3. Side work and tipped employees: the 20 percent rule
A third issue concerns “side work” performed by tipped employees. Side work encompasses labor that doesn’t directly generate tips, such as cleaning and setting tables, making coffee, cleaning bathrooms, or occasionally washing dishes. Federal regulations state that when an employee is employed for a single employer in both tipped and nontipped jobs — e.g., an employee who is separately employed as both a waiter and as a maintenance person — the tip credit is available only for the hours the employee works in the tipped occupation. However, in the case of servers and bartenders, the analysis is more complicated because the distinction between tip-generating and nontip-generating duties is somewhat murky. To resolve this difficulty, courts and the DOL have created a distinction between tipped work and “related but nontipped” work. While the exact contours of the distinction are unclear, most courts agree that if a tipped employee spends more than 20 percent of his time engaged in related but nontipped work, he must be paid minimum wage (rather than the subminimum wage of $2.33 per hour) for the nontipped work. For example, the Eighth U.S. Circuit Court of Appeals recently upheld application of the 20 percent rule in a case filed by servers and bartenders against Applebee’s for time spent in a variety of nontipped activities, including cleaning, restocking, and taking inventory.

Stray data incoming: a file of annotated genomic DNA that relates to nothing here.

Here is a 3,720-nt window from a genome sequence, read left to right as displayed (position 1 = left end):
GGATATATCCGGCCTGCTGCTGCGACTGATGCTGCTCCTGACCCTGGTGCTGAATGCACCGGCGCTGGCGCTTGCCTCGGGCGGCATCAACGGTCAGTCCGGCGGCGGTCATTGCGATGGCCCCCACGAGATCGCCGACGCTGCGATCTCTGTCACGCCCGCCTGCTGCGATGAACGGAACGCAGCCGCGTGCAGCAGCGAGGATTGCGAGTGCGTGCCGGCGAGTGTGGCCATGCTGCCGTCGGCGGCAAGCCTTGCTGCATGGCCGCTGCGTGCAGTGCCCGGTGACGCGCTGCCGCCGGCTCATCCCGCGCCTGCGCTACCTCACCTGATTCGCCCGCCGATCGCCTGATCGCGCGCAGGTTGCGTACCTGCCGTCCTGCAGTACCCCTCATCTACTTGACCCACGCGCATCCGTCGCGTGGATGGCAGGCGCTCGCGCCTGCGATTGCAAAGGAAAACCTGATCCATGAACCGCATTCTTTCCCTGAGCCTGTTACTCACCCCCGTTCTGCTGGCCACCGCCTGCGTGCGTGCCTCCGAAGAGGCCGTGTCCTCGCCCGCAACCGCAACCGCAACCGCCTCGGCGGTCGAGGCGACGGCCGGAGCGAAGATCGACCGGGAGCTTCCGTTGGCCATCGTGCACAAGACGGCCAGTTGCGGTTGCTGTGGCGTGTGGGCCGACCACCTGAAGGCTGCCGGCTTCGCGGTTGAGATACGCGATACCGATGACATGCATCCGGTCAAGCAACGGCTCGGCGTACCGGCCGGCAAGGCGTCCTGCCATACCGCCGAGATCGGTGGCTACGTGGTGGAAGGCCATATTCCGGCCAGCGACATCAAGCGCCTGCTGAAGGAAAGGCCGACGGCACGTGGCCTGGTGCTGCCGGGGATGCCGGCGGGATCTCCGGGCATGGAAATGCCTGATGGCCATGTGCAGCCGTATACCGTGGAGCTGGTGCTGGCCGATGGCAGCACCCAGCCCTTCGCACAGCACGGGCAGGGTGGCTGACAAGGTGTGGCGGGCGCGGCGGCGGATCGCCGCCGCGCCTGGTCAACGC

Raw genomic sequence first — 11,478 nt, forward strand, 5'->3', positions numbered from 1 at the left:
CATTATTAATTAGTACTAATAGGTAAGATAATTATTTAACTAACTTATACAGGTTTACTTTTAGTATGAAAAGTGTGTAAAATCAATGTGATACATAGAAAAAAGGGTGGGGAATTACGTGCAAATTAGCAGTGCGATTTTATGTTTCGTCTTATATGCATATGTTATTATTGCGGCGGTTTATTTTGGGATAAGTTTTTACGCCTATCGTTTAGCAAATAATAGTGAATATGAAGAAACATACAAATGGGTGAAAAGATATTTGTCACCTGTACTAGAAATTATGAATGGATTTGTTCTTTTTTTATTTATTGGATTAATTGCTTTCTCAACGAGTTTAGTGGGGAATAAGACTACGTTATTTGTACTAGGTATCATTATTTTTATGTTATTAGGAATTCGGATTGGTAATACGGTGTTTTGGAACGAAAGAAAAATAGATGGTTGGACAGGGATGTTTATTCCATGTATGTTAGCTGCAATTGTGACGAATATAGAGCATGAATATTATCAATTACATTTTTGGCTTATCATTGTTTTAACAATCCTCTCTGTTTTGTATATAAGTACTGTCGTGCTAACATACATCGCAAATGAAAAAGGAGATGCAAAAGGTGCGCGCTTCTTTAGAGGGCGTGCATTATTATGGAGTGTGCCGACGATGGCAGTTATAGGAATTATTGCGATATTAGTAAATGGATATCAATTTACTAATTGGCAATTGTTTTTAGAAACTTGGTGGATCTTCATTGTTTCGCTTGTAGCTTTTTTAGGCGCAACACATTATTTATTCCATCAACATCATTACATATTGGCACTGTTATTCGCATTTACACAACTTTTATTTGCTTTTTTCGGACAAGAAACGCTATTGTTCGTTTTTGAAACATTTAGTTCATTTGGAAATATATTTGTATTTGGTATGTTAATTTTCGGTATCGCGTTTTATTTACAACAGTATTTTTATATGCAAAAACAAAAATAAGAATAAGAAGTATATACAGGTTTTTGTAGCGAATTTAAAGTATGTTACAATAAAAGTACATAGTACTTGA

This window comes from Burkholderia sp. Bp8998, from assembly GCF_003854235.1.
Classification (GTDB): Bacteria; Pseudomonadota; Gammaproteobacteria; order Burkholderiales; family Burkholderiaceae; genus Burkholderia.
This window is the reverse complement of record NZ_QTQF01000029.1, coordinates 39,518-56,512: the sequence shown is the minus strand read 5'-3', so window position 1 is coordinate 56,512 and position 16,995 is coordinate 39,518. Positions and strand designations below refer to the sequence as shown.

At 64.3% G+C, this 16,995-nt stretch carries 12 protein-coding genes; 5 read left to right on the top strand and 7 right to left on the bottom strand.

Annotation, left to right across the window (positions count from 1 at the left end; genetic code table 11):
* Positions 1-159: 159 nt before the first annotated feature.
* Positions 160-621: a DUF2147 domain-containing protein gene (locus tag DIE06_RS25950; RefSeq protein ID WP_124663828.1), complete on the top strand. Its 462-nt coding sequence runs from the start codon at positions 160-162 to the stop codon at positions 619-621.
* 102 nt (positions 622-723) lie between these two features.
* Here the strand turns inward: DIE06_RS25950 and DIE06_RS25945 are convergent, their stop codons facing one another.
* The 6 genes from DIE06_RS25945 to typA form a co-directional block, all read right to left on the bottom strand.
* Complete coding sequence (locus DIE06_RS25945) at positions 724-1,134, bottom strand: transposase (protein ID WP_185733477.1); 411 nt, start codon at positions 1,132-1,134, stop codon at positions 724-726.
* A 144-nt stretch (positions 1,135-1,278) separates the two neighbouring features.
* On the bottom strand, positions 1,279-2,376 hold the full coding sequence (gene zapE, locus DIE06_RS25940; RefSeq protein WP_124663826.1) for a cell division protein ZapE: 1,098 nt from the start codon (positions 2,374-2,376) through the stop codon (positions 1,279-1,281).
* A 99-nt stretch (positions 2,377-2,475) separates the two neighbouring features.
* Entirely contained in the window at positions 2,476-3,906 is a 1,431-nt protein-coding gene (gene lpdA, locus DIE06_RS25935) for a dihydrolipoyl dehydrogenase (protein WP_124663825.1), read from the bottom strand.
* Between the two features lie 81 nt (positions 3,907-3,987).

4. Proper calculation of overtime for tipped employees
Another trap for restaurant owners is the correct method of calculating overtime. Given that the tip credit allows you to compensate tipped employees at a subminimum wage (i.e., $2.33 per hour), you may assume that overtime should be calculated at one and one-half times the subminimum wage. That is incorrect. Under federal law, if you take the tip credit, overtime is calculated based on the full minimum wage, not the lower subminimum wage.
5. Deductions for breakages
Breakages are a costly reality of the restaurant business. Ignorance of Wisconsin’s law concerning deductions from employees’ pay for breakages can be even more costly. Section 103.455 of the Wisconsin Statutes prohibits you from making deductions from an employee’s pay for lost or broken property unless the employee voluntarily authorizes the deduction in writing. Moreover, you must obtain the written authorization after each loss or breakage and before the deduction. Thus, a blanket authorization signed by a server at the start of her employment allowing the employer to deduct the cost of broken dishes and wine glasses from her tips is invalid. If you fail to comply with Section 103.455, an employee may file a claim to recover twice the amount of the wrongfully deducted wages. Savvy employees’ attorneys have already used Section 103.455 in class-action cases, though so far, no published cases have concerned restaurants.
Wage and hour lawsuits against restaurants continue to grow. To prevent litigation, restaurant owners should familiarize themselves with the rules of the game. The five issues identified in this article are intended to provide a general overview of the applicable laws. For assistance with a specific issue, consult your wage and hour counsel.